Patterned after Civil Rights groups of the 1960s, Created Equal uses many of the same tactics developed then to confront people with the reality of abortion, which the group considers to be the greatest civil rights issue of our time. While many pro-life groups avoid using “abortion victim” photos in favor of arguments for the personhood of unborn children or sympathy for desperate mothers, Created Equal asserts that no oppressed people has ever been rescued without creating public awareness of the violence and brutality of their oppression, and that photographs of bodies mangled by abortion are the most effective way to show what abortion does.
Created Equal is a national co-sponsor of the second annual National Day to #ProtestPP (April 23rd). Cincinnati’s observation, sponsored by Right to Life of Greater Cincinnati and several other Ohio and Northern Kentucky pro-life organizations, will take place from 9-11 am at the Mt. Auburn Planned Parenthood abortion business, and will include speakers from several pro-life organizations including Created Equal (for information see the Facebook event page.)
“Clarity is needed regarding medical waste companies’ policies and procedures and disposal of aborted babies whether intact or dismembered,” says Paula Westwood, executive director of Right to Life of Greater Cincinnati. “Created Equal has taken the lead to obtain this clarity, which hopefully will result in humane disposition of these poor children’s bodies.”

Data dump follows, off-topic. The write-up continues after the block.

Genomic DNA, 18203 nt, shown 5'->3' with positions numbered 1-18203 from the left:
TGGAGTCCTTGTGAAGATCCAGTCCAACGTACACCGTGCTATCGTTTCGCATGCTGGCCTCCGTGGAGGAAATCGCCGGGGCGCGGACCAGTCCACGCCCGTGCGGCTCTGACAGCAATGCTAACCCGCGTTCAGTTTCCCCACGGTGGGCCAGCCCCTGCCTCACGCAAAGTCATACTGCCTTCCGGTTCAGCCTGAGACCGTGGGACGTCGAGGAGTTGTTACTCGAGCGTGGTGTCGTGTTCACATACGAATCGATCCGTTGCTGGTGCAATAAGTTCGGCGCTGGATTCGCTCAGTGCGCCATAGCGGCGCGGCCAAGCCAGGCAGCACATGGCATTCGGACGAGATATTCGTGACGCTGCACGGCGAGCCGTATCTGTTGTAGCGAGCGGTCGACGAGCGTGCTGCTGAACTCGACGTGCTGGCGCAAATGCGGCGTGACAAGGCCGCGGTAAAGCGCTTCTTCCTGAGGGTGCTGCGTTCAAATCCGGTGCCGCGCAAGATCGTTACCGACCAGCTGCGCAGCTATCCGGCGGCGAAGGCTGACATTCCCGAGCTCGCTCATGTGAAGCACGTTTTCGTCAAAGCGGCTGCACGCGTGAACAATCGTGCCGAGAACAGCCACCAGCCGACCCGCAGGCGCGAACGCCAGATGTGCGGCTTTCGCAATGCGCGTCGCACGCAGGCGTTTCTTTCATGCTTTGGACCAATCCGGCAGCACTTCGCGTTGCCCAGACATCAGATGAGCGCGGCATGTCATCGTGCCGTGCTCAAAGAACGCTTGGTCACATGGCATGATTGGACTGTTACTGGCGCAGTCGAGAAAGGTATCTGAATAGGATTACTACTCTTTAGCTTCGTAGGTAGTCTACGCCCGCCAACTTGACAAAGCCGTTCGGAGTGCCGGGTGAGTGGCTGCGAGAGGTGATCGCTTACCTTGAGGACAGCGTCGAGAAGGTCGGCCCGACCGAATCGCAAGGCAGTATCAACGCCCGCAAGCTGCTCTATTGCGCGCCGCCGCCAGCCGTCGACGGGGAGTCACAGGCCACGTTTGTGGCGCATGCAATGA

Judge Marcoullier denied the restraining order without comment, but allowed Stericycle 14 days to amend its suit. Created Equal maintains that Stericycle’s complaints against the group amounts to nothing more than a bully’s response to being annoyed.
“This is a victory for free speech,” said TMC’s Breen, who also said the law firm will continue its efforts to have the case dismissed. “The Supreme Court has recognized that no business has the right to be ‘free from public criticism of its practices.’ When multinational companies like Stericycle engage in objectionable practices, citizens have a right to express their displeasure, deliver bad reviews, or ask others to speak out against the business.”
“We will not be bullied into silence,” Harrington said after the decision. “This lawsuit confirms that Stericycle is more interested in doing the dirty work for Planned Parenthood than protecting their image as a respectable waste disposal company. Further public exposure of their sloppy and unethical business practices in a lawsuit is far more damaging to Stericycle’s image than ceasing to dispose of aborted babies for Planned Parenthood. If Stericycle is really concerned about their image, they need to cease transporting and disposing of aborted babies for Planned Parenthood. The campaign continues.”
Photos courtesy Created Equal.